High-resolution investigation of a ~Â 120-km-long transect along the course of the modern Po River, northern Italy, revealed marked changes in alluvial architecture across the Pleistocene–Holocene boundary. Along the whole transect, a 20- to 30-m thick sheet-like succession of Late Pleistocene fluvial sands is invariably overlain by silt and clay deposits, with isolated fluvial bodies of Holocene age (<Â 9.4Â cal ka BP). The Holocene succession displays consistent downstream changes in facies architecture: well-drained floodplain deposits are transitional at distal locations to increasingly organic, poorly drained floodplain to swamp facies associations. Thick paludal facies extend continuously up to 60Â km landward of the Holocene maximum marine ingression, about 90Â km from the modern shoreline. Based on 28 radiocarbon dates, the abrupt change in lithofacies and channel stacking pattern occurred at the transition from the last glacial period to the present interglacial, under conditions of rapid sea-level rise. The architectural change from amalgamated, Late Pleistocene sand bodies to overlying, mud-dominated Holocene units represent an example of chronologically well-constrained fluvial response to combined climate and relative sea-level change. The overall aggradational stacking pattern of individual channel-belt sand bodies indicates that high subsidence rates continuously created accommodation in the Po Basin, even during phases of falling sea level and lowstand.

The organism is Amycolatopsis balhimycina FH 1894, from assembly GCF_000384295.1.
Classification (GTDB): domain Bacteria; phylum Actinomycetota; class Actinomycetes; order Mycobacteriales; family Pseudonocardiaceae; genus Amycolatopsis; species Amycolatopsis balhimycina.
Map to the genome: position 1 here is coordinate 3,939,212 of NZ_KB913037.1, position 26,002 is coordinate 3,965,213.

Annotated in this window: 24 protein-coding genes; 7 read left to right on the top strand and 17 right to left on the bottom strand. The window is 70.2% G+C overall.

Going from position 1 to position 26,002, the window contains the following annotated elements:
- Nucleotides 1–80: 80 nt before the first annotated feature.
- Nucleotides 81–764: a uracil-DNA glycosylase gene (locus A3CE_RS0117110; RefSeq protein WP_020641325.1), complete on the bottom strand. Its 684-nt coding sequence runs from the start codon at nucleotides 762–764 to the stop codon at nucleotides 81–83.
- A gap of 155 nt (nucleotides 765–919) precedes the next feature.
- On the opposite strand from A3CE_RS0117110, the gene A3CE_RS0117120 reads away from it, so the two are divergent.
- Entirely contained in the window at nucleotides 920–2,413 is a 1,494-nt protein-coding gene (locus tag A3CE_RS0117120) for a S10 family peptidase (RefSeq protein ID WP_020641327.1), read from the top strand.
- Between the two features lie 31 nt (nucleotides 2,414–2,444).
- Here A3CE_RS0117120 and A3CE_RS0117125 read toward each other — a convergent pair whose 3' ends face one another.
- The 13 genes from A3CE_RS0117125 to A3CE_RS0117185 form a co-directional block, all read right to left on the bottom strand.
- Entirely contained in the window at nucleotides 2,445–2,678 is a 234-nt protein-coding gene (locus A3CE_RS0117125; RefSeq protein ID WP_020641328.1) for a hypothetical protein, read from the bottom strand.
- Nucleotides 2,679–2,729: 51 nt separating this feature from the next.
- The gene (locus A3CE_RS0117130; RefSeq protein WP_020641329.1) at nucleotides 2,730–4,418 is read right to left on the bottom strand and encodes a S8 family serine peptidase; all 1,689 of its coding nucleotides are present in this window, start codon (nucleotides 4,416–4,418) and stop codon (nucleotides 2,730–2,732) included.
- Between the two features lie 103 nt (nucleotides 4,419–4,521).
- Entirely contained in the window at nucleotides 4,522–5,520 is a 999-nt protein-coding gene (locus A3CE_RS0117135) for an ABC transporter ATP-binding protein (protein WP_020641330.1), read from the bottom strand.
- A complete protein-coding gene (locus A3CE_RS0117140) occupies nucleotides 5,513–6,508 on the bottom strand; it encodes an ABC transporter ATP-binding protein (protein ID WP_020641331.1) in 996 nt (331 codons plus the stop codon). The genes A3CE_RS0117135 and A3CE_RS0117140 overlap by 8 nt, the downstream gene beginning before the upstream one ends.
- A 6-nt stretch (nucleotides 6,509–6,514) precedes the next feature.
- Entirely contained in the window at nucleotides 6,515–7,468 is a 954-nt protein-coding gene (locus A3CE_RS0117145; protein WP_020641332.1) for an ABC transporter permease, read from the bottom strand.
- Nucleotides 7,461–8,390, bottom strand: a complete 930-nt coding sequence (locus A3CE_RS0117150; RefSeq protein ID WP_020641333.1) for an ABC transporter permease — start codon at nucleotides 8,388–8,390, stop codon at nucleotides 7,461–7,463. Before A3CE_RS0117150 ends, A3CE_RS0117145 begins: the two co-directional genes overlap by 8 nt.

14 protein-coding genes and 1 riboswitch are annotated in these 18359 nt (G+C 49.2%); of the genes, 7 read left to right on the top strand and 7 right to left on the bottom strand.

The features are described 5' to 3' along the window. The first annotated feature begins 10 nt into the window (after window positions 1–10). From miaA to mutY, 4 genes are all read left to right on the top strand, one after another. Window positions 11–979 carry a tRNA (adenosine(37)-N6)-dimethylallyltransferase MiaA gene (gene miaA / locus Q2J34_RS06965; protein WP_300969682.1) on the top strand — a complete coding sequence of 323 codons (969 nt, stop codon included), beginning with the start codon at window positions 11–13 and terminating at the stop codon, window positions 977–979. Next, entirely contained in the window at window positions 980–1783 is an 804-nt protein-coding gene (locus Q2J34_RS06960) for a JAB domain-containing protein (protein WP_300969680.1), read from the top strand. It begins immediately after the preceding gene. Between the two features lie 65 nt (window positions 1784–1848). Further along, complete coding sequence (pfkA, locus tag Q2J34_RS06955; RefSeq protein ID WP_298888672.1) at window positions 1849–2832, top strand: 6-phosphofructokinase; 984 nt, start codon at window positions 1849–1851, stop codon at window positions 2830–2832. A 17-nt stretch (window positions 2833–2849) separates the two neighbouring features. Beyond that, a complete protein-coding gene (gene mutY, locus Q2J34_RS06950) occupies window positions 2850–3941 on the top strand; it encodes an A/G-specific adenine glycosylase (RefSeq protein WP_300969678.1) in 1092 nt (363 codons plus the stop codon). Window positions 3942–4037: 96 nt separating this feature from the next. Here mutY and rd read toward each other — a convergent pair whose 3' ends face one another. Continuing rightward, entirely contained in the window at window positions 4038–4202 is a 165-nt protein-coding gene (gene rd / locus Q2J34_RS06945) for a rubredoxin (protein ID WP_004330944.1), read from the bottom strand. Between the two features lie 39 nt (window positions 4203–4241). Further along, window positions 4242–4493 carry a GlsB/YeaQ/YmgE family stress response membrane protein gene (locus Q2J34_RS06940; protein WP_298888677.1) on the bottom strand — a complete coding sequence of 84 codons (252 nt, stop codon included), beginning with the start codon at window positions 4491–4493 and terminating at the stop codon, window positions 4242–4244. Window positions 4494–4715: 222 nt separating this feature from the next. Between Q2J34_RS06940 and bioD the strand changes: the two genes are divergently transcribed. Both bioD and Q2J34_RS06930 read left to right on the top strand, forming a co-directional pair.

Contrasting alluvial architecture of Late Pleistocene and Holocene deposits along a 120-km transect from the central Po Plain (northern Italy) / Campo, Bruno; Amorosi, Alessandro; Bruno, Luigi. - In: SEDIMENTARY GEOLOGY. - ISSN 0037-0738. - STAMPA. - 341:(2016), pp. 265-275. [10.1016/j.sedgeo.2016.04.013]